Doesn’t it rain all the time on the North Shore? I can’t tell you how many times people who have not been to Kauai have said that to me over the last 19 years…. at least 100, not kidding. Nooooooo! I live on the North Shore and having grown up in cold, rainy UK, I wouldn’t live in a place where it rained all the time. So let’s talk The Truth about Kauai Weather, because it’s a great subject!
There’s one thing you can always count on with respect to Kauai Weather; it changes all the time. Oh and don’t place too much emphasis on the weather report… because it’s often not right.
One of the things I love about Kauai is how you can be in Princeville and it might be raining, but 5 minutes later the rain stops, the sun comes out and then there’s often a rainbow! Hawaii is after all the land of the rainbows. And there’s lots. You can’t have those without rain!
Or you can be in Kilauea and it’s raining and you drive 10 minutes, sometimes in 5 and .. no rain. The climate can change within 5 miles and it does. It’s rather magical actually. Also, because Kauai is an island, you can see the weather coming. More reliable than the weather forecast! Yep, The truth about Kauai Weather is that it’s amazing!
North Shore Weather
Yes, it rains more on the North Shore of Kauai than the rest of the island. However, most of that rain happens overnight, early morning, late at night and then the sun comes out. Yes, there are times when it rains most of the day on the North Shore, but it’s rare that it rains all day for more than one day. It does happen, but not that often. January and February are historically the months when there’s more rain, but that is not always the case! The flood of April 2018 was caused by rain for 2/3 days straight and it was April. Also, when it rains all day or for more than one day, it’s often a front which is affecting the entire island.
December and Xmas tend to be sunny and dry. Often the residents are wishing that it would be more rainy and Christmassy! For more about the North Shore, take a peak at my post about Kauai’s North Shore
Weather on the East side is pretty much the same as the north shore, except a little less rain by the beach and shoreline. Up in the mountains.. close up to Makahela and up high in Wailua, there’s more rain again. Anywhere up close to the mountains, there’s more rainfall.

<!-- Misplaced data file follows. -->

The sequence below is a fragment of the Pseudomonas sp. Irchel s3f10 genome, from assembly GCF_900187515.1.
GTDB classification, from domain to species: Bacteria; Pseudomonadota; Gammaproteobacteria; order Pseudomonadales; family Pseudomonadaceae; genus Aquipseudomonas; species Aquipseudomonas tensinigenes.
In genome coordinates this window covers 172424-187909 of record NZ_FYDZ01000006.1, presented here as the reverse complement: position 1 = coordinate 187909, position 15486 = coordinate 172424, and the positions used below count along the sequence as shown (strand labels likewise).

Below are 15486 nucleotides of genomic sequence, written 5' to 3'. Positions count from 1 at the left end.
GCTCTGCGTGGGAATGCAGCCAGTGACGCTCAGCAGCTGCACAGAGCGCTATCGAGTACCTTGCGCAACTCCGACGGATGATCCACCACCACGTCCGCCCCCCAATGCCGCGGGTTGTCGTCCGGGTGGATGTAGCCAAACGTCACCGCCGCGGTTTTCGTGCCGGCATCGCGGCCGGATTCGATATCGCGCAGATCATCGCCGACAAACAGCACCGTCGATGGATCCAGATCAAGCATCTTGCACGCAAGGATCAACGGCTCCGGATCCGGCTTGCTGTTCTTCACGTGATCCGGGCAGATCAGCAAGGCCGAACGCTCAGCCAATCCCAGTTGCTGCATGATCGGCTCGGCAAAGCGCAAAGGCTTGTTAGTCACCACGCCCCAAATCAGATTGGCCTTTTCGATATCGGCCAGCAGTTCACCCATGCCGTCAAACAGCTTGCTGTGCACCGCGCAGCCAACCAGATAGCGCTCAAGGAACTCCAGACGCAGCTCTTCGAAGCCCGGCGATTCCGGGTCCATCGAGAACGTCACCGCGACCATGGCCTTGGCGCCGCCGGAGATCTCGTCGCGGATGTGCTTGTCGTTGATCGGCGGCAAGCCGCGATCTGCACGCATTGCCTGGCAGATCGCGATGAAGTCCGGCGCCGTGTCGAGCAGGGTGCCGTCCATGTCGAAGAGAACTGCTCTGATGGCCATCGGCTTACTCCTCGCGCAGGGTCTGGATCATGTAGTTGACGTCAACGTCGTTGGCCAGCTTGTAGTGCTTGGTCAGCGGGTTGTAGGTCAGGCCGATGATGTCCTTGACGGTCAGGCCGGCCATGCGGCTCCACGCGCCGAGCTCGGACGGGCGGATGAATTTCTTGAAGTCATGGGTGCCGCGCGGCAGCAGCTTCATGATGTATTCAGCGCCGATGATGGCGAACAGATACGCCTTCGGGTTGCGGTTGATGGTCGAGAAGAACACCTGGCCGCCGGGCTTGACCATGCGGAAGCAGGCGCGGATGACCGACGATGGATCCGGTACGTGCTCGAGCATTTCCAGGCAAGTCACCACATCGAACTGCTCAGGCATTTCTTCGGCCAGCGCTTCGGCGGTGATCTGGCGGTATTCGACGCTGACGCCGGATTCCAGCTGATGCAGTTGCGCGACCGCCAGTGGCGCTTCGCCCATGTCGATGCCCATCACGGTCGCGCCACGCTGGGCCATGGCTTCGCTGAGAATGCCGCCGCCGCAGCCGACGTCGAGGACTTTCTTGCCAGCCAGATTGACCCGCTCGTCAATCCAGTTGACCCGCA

There’s definitely more wind on the East side; the beach along Kapa’a is exposed to the wind. More about the East Side of Kauai here.
It’s also true that when it’s been raining the East Side will probably clear up before the North Shore. Anahola, being in between North and South if you like, tends to get more rain with Kalalea (“King Kong”) so close.
Poipu and Koloa tend to get more sun consistently. It does rain of course, but not as much as the North Shore. However, the area is not as lush as the north shore. There are plumerias and palm trees, but not so much tropical green jungle. Read more about Kauai’s South Shore here.
If you come from somewhere that doesn’t get a lot of sun and you want to be absolutely sure of sun, then South or West side is a safer bet. Having said that, sometimes storms come through and there’s a deluge on the South shore too. It just depends!
West Side is definitely the driest part of the island. It doesn’t rain much here and the landscape reflects that. Polihale is usually a safe bet to be able to sleep on the beach when you camp and there will be no rain, though having said that, last time we went to Polihale it rained all day! So you can never be absolutely sure.
Lots of wonderful mangoes on the West Side because it’s the best climate for them to thrive.. as well as Plumerias. Kauai Weather on the West side is mostly dry and sunny. More about Kauai’s West side here.
Hanalei Bridge Closure
A word about when the Hanalei bridge closes and why.
The Hanalei bridge is the bridge that goes from the Princeville (South) side of Hanalei to Hanalei on the road to Hanalei after the hill down into the valley from Princeville.
The bridge does not close because the water comes anywhere near the bridge. It closes because the water comes over the road near the bridge on the North Side. You will notice when you cross over the bridge there are Taro fields on the left side going into Hanalei and the river on the right. The water comes up there and floods. The bridge closes anytime the river gauge rises to 8 feet. There used to be a great local site that had information very clearly, but it doesn’t appear to come up now so this is the National Weather Forecast page which gives the river gauge height. They list 7ft 6 inches as the flood level, but the Police close the bridge at 8 feet.
The 2018 Flood
Reports in the media on this were way over the top. Yes, Hanalei flooded, but it does that fairly regularly actually, every so years or so people seem to be able to paddle about the streets in Hanalei. So did parts of Anahola and Koloa. Yes, this time it was worse, particularly down in Haena and Wainiha where a couple of the Wainiha homes were washed away… built very close to the powerful Wainiha River which used to power the entire island.
No one was even injured and because we are in the tropics, there are many safeguards in place for when it does rain alot. Remember you are coming to an island which boasts “the wettest spot on Earth” – the Sacred Mountain in the center of the island, Mount Waialeale really does have more rainfall than even parts of the Amazon. But there are also lots of rivers that carry that water out to the ocean. Just know that Kauai is always prepared for a lot of rain and I certainly wouldn’t allow concerns about rain or flooding to stop me from visiting the wonderful “Garden Island”.
So there you have it; the truth about Kauai Weather; always changing, always magnificent!